This means something. That’s what Richard Dreyfuss said each time he created a sculpture of a mountain, out of mud, out of mashed potatoes, or saw something that became a vision of Wyoming’s iconic Devil’s Tower. For me, it’s Sunflowers. I can’t see Sunflowers and not think of France, specifically the Tour de France. It’s an obsession, no question. How else can you explain traveling to France each July, 13 of the past 14 years?
For several years I’d see Sunflowers growing out of a yard near the top of Jefferson, as I rode towards the start of the Tuesday/Thursday-morning ride. It was sad, a couple years ago, when a remodel displaced them. But a couple months ago Sunflowers have appeared again, not at the top of Jefferson, but in a small garden near the corner of Jefferson & Farm Hill. I pass them every day on my way to work.
As Richard Dreyfuss said, “This means something!” Indeed it does. The ‘Tour is coming.
It’s been several years since the goat in the photo above has been seen, always with the horse nearby. The horse remains but the goat has likely passed on. It was something we always looked forward to seeing, shortly after making the turn off Highway One and starting the eastward run up Tunitas to Skyline.
This comes up because I was thinking the other day about how little has really changed over the past 40+ years I’ve been riding the roads and trails on the SF Peninsula. On the bay side, very different story, as traffic has increased exponentially, high-rises are popping up in the most-unlikely of places (Redwood City???!!!), and the success of firms like Google, Apple & Facebook have driven the cost of housing through the roof. But once you get past that first ridge and into Woodside (and beyond), change is slow-enough to rarely register. But the changes that do register are more… organic? Not sure of the right word. But the missing goat, the removal of the machine-gun man (and woman) sculptures on Stage Road, the Mastadon that frequently loses its footing off Pescadero Road, the remnants of an old barn on West Alpine that have slid a bit further down the hill each year, the removal of the ranger’s house (and coke machine!!!) off Summit Road where Sunnyvale Mountain Park used to be. I’m reminded of the famous quote from Blade Runner-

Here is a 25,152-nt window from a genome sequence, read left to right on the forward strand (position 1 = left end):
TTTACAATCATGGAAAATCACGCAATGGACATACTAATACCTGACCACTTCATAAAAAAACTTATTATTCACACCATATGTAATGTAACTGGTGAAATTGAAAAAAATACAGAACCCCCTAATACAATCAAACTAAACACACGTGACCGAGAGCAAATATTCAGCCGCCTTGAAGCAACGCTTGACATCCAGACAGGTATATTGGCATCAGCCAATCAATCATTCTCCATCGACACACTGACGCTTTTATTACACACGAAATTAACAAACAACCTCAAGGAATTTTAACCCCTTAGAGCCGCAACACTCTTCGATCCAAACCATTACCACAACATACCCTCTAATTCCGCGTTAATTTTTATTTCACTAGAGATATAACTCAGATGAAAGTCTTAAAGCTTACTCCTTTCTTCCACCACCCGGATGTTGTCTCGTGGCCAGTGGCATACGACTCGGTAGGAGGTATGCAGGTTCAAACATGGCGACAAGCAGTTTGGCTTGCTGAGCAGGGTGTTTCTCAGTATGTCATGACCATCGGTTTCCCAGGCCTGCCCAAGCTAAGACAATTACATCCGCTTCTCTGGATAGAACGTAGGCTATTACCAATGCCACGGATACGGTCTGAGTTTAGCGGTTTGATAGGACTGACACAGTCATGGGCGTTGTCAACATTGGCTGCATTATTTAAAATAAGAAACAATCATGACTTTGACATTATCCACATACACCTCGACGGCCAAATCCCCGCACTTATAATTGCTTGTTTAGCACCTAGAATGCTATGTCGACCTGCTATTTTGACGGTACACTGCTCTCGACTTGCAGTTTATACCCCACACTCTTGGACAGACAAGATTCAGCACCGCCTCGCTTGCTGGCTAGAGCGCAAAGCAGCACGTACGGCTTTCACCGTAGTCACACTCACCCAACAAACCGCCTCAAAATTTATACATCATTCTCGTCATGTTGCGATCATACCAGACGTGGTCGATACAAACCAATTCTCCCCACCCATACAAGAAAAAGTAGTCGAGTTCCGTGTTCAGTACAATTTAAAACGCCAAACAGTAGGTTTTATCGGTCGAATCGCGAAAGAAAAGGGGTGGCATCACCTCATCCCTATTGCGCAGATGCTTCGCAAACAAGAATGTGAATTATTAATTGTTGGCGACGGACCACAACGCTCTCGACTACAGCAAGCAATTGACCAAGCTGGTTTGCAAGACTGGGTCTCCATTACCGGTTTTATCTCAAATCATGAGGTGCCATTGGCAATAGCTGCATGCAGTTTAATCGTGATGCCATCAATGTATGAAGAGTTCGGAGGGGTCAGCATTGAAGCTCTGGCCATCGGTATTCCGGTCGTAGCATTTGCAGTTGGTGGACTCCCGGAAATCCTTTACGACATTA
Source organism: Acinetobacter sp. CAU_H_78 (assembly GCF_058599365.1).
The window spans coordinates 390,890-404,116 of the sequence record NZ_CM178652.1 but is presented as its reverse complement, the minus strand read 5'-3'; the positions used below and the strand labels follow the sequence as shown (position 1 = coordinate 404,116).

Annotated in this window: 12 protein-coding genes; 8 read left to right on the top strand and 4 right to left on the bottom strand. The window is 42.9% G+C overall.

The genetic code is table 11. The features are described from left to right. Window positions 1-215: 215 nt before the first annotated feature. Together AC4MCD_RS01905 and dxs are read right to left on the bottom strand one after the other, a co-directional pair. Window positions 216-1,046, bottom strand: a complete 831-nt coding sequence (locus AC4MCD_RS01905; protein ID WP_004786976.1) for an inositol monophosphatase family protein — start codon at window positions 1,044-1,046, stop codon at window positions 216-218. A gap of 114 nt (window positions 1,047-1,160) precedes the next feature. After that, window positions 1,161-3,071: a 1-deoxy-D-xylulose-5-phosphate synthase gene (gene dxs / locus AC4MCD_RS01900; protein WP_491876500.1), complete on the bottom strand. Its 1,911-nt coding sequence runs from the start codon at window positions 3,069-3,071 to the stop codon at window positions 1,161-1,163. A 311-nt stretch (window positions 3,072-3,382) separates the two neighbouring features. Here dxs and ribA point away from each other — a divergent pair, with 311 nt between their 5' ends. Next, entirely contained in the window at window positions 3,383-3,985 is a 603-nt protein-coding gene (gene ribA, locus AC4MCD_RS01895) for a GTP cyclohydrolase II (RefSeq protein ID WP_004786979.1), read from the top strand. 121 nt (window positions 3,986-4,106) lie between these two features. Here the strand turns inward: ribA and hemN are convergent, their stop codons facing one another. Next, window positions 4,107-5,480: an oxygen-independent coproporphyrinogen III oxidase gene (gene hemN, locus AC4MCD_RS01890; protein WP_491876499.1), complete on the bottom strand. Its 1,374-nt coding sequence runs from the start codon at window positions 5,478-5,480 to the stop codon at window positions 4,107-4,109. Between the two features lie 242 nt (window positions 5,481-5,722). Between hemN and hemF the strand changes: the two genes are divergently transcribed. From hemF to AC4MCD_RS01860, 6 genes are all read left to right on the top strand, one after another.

All those moments will be lost in time, like tears in the rain
That last moment, the coke machine at Sunnyvale Mountain Park… just did some research and discovered that it likely disappeared in 1977!
OK, enough reminiscing. Today’s ride report-
Thank goodness it was warmer! A good 10-15 degrees warmer than Tuesday and yes that really makes a difference. For example, I never felt like turning back heading up Kings. In fact, I’d let the two Kevins head on up ahead after we finished the section through the Park, making sure Eric had some company (he’d ridden one of those super-tough climbing centuries in Southern California over the weekend and was still recovering), but found myself able to ride back up to them (the two Kevins) three times (then drifting back to Eric) before reaching my limit.
I would have had some nice photos from the ride except my iPhone really doesn’t like my colder-weather full-fingered gloves. Well that’s not entirely correct; it didn’t like them today. And it didn’t like them today because I’d washed them. This is where it gets kinda gross, but I think slightly-damp glove that haven’t been cleaned for a while are loaded with salt, which helps to create a conductive pathway between your fingers and the screen (iPhones aren’t “touch” sensitive but rather respond to capacitive/electrical changes).
Kevin (my son, not the pilot) suggested that I bring my regular pocket camera, but do I want to carry an extra pound of weight up the hill? But I do often see things that I could easily get pictures of with a “real” camera while the time spent fumbling around trying to safely hold an iPhone while riding, and if I don’t take a photo, did I really see it? Was it really there? Like the coke machine at the former Sunnyvale Mountain Park.